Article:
A technical explanation of the set of surgical instruments that a doctor may ask for in the performance of operations.
What are the responsibilities of an EMT? Ian talks about the physical and emotional demands of the job and the importance of finding work-life balance.
Setting up an operating room is one of the most important parts of an anesthesiologist's day! In this video, I set up for surgery and walk you through each step of the way.
The NCLEX, National Council Licensure Examination, is a nursing certification exam for licensing in the United States. There are two types of tests, the NCLEX-PN and the NCLEX-RN. To ensure high standards in the nursing profession, each state board of nursing requires candidates for licensure to pass the appropriate NCLEX examination, NCLEX-PN for vocational or practical nurses, and the NCLEX-RN for registered nurses. The NCLEX is administered as a computer-based exam, taken at a Pearson Professional Center. Each NCLEX exam contains at least 90% multiple-choice questions. Please be aware that although the rewards are great, pursuing a medical education is a challenging task. Each of the following multiple-choice medical tests has 10 questions. No sign-up required, just straight to the test.
In recent years, the NCSBN has added new format questions include identifying and selecting a particular area of a drawn body part, free response medication calculations, and ordering the steps of a nursing procedure. Questions can also make use of pictures as the answer choices, instead of words. Each question will appear one at a time on the computer screen, and will not be repeated. Test takers will have a maximum of six hours to complete the exam. There is a mandatory 10-minute break about 2 ½ hours into the exam and another optional break after about 4 hours of testing. It is acceptable to take breaks at any time during the exam, although break time reduces your total available test time. The NCLEX is graded by comparing the responses to a pre-established standard.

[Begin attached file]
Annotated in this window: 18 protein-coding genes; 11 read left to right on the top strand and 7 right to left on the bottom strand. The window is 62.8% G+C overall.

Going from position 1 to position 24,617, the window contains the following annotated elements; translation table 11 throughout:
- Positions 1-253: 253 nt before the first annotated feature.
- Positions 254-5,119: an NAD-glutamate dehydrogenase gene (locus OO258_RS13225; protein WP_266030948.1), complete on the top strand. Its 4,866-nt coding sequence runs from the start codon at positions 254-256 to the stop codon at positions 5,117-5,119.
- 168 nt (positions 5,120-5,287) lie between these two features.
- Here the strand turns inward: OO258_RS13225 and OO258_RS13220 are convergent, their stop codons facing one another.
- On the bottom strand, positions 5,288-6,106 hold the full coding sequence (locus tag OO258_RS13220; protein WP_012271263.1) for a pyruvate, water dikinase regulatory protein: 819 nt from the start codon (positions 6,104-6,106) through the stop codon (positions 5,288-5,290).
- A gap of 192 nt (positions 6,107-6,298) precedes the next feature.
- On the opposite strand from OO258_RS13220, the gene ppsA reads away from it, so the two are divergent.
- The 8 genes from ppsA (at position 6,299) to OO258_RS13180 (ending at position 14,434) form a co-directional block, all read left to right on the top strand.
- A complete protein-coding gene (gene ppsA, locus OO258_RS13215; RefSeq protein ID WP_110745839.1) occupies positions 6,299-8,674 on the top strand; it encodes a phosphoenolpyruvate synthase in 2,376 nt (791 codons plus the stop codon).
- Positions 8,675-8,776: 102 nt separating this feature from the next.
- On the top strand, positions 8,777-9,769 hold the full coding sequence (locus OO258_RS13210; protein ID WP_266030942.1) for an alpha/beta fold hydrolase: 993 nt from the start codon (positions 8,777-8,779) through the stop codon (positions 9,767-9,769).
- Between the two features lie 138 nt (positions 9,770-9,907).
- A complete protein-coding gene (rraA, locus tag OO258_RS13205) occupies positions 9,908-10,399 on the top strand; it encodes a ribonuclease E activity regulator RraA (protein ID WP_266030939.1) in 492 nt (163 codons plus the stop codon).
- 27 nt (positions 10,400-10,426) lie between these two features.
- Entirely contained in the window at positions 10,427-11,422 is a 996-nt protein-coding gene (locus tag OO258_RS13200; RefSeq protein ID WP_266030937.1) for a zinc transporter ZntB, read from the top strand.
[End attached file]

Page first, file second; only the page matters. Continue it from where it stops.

The Physiology category contains the majority of the questions on the exam, about 43%-67%. This section of the NCLEX covers adult medical and surgical care, pediatrics, and gerontology, the study of the medical effects of aging. There is a different focus pertaining to the pediatric client. Topics may include growth disorders, human development, birth abnormalities, child abuse, common infectious diseases of children, and childhood traumas such as burn injuries and fractures.
Effective Care Practices make up 21%-33% of all NCLEX questions, covering safety issues in patient care, particularly in the administration of medicines. You will also be tested on knowledge of measures to prevent further injuries and infections, safety for pediatric patients, and special precautions for patients with psychiatric disorders. This portion of the exam may include questions on laboratory tests, and nursing procedures associated with test results. Questions on these topics are randomly spread throughout the exam.
Health Promotion questions are 12%-15% of the NCLEX examination. Questions under this category deal with birth control measures, pregnancy, labor and delivery. Also covered is infant care, and sexually transmitted infections. If a patient is pregnant, it is very important that the nurse be able to act as a teacher and/or counselor. Knowledge that will be tested also includes proper nutrition, development of the fetus, signs and symptoms of complications, and certain pregnancy-related procedures.
Mental Health test areas constitute a final 12%-15% of the NCLEX test, pertaining to patients with psychiatric problems. In addition, this material may cover psychological coping mechanisms that fall short of psychiatric illness. Questions cover information on depression, schizophrenia, organic mental disorders, eating disorders, personality disorders, and anxiety. Also included in this section may be questions about crisis intervention, and substance abuse.